Downy mildew of impatiens

Downy mildew of Impatiens species and cultivars was detected for the first time in Victoria, Australia in 2006. It was subsequently found in New South Wales and Queensland. The entry pathway of the Victorian detection is not known.

The disease is caused by the fungus-like Plasmopara obducens. It can cause:

  • stunting, premature leaf fall
  • poor flowering
  • sometimes complete collapse and death.

Impatiens represent around 10 per cent of the bedding plant sector in Australia.

It has previously been found in North America, Asia and Europe.

Downy mildew symptoms

The first symptoms are usually pale green leaves. The underside of affected leaves may show a sparse or dense white layer covering the entire leaf surface (figure 1).

Flower with Lower leaf surface showing downy mildew

Affected leaves may appear mottled and then yellow and may fall prematurely (figure 2), or they may collapse. Plants can be stunted and produce small pale leaves with few or no flower production (figure 3).

Symptoms include plants with few or no flowers

Early symptoms of downy mildew infection may be difficult to detect as the characteristic white downy growth is restricted to the underside of leaves, and leaf symptoms may be confused with nutritional deficiencies or mite damage.

Yellowing, stunting and premature leaf fall on a tray of bedding impatiens

Spread of downy mildew

The disease is spread over short distances via water splash. It can be spread over long distances by spores dispersed in air currents, movement of infected asymptomatic cuttings, and possibly in seed.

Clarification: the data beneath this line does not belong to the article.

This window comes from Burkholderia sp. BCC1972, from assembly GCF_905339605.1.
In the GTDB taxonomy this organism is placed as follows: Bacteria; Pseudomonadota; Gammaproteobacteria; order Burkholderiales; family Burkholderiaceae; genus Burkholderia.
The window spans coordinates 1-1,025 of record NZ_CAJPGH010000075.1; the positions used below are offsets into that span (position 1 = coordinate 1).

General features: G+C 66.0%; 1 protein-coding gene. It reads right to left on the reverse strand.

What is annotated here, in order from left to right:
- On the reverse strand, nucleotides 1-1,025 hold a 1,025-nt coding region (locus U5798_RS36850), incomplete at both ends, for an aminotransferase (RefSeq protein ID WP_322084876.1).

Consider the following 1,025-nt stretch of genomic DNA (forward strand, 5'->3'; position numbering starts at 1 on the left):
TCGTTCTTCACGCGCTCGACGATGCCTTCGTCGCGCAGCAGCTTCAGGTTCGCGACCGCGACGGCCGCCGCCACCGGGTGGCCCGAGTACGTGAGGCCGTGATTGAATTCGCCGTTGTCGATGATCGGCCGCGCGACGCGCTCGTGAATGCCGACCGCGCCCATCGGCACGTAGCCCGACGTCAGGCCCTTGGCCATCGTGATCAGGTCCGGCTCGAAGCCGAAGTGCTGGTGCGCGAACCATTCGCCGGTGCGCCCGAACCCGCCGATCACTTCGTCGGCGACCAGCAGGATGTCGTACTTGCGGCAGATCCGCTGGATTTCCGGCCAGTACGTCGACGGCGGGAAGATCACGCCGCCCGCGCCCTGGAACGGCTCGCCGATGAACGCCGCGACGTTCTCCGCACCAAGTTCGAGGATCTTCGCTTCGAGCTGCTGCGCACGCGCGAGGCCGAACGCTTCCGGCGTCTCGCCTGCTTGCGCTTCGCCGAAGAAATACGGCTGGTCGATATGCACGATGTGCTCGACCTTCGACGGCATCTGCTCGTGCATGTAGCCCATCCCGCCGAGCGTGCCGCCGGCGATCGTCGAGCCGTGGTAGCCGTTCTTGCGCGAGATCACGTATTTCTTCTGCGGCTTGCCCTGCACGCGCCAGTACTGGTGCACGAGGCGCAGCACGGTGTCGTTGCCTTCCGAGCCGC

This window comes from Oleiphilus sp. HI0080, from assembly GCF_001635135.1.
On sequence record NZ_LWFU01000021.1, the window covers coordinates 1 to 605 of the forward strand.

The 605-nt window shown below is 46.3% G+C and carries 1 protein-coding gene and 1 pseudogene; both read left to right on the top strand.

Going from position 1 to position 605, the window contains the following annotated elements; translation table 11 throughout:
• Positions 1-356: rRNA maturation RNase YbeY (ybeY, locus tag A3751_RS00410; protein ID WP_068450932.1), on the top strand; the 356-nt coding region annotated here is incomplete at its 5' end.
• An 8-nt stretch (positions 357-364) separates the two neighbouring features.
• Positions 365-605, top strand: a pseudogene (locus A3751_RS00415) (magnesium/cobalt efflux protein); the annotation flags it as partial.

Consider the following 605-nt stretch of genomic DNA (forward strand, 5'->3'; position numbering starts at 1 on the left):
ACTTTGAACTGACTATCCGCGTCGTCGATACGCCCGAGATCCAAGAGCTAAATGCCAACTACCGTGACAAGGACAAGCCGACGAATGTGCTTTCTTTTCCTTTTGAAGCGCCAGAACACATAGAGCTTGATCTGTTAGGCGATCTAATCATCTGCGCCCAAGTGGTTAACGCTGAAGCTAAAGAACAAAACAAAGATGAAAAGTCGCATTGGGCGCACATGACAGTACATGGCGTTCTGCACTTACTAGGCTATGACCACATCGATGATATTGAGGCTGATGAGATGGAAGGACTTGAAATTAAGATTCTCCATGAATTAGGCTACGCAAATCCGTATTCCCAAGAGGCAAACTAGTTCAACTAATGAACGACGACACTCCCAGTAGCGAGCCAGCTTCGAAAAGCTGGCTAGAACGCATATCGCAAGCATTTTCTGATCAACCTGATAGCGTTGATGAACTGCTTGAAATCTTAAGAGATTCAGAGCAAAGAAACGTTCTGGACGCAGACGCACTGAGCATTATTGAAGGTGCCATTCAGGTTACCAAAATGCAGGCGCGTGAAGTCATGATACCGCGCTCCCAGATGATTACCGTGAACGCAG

Infected seed when sown, may produce systemically infected plants. Such plants may have a long latent period before symptoms are seen.

Managing downy mildew

Management should include:

  • disease exclusion
  • monitoring for disease symptoms
  • hygiene
  • cultural practices especially humidity control
  • fungicide treatments.


The host range apparently includes only cultivated and wild species of impatiens.

In Victoria the disease has been found in both single and double flowered commercial types.

Overseas records indicate that I. walleriana, I. balsamina and I. noli-tangere are hosts. There are also unconfirmed reports that New Guinea hybrids (Impatiens x hawkeri) are hosts.

Photo credits

Figure 1 – photo courtesy of Tom Creswell Purdue University

Reporting an unusual pest or disease of plants or honey bees

Report any unusual plant pest or disease immediately using our online reporting system or by calling the Exotic Plant Pest Hotline on 1 800 084 881. Early reporting increases the chance of effective control and eradication.

Please take good quality photos of the pests or damage to include in your report where possible, as this is essential for rapid pest and disease diagnosis and response. For tips on how to take a good photo, visit the Cesar Australia photo for identification guide.

Your report will be responded to by an experienced staff member who will seek information about the detection and explain next steps, which may include a site visit and sampling to confirm the pest or disease.

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Page last updated: 21 Feb 2022